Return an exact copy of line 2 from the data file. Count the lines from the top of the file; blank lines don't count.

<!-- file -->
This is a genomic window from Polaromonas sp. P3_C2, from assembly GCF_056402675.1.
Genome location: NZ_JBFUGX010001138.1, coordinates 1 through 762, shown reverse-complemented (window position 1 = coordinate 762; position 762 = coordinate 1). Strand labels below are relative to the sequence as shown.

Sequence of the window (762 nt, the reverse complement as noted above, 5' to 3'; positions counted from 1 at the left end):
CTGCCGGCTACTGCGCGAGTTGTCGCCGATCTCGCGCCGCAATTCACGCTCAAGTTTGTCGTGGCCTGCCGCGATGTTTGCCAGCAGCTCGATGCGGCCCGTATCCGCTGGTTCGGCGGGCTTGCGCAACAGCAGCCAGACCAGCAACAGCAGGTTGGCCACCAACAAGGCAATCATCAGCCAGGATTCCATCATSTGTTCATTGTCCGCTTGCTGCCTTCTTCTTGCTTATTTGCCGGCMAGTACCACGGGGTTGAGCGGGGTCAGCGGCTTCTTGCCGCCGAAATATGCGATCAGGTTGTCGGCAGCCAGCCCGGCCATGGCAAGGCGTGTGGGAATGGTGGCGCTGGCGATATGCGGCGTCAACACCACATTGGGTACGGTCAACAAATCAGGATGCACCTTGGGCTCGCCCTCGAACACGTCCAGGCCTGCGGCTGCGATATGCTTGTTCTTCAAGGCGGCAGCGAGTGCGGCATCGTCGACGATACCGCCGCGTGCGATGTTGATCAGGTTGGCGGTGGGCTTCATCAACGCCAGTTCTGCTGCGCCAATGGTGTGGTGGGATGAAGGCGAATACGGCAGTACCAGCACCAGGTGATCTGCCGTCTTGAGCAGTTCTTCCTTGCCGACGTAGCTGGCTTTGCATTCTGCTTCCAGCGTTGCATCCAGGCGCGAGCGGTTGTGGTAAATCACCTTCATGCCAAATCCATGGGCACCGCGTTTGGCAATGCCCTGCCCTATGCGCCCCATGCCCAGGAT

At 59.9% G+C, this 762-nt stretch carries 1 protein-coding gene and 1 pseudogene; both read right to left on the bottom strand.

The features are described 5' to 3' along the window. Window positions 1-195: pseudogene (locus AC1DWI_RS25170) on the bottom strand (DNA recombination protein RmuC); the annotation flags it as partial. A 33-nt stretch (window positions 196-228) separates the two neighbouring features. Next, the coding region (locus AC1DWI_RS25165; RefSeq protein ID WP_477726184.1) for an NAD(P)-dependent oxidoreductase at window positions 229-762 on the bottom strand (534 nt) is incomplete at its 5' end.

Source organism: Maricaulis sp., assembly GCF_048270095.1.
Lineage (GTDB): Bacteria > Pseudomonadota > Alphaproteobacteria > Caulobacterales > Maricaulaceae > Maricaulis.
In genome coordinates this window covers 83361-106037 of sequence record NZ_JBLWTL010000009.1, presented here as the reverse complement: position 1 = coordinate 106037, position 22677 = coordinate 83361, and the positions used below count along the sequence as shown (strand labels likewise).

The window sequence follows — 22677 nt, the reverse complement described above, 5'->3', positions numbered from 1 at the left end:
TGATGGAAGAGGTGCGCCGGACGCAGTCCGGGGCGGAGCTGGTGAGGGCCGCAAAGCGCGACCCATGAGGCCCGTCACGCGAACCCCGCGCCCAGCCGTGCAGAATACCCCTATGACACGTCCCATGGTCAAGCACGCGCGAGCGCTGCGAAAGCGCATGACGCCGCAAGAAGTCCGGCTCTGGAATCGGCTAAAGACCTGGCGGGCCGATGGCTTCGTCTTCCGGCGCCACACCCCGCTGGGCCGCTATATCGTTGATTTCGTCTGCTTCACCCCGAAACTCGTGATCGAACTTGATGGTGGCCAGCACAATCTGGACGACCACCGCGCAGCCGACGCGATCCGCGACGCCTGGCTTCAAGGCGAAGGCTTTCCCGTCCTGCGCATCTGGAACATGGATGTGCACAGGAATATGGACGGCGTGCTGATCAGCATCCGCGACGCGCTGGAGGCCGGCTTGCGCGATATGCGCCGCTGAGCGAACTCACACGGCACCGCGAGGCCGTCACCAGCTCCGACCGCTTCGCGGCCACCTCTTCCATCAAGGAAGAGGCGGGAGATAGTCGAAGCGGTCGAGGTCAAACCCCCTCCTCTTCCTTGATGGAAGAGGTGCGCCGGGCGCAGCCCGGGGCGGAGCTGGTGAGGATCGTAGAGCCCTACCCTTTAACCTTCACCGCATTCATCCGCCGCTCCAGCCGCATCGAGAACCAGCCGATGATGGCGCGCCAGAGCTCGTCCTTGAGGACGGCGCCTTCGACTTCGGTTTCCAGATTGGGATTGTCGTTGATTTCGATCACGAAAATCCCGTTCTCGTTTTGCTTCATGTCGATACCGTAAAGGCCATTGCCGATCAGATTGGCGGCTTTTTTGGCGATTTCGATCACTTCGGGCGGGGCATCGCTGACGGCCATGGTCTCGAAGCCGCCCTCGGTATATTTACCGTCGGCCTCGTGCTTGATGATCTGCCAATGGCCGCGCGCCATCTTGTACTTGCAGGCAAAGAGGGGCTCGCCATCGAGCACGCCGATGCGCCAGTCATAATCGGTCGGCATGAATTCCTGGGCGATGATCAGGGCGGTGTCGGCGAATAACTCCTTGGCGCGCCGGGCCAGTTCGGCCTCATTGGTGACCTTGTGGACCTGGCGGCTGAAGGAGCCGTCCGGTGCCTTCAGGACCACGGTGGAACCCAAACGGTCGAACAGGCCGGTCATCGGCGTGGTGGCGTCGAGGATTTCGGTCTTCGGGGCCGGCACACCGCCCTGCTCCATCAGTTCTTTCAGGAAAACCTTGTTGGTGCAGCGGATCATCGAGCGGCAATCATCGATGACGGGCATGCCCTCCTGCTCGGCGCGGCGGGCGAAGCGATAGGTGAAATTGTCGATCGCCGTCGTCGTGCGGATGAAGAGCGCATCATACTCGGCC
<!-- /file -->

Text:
Genome location: NZ_JBFUGX010001138.1, coordinates 1 through 762, shown reverse-complemented (window position 1 = coordinate 762; position 762 = coordinate 1). Strand labels below are relative to the sequence as shown.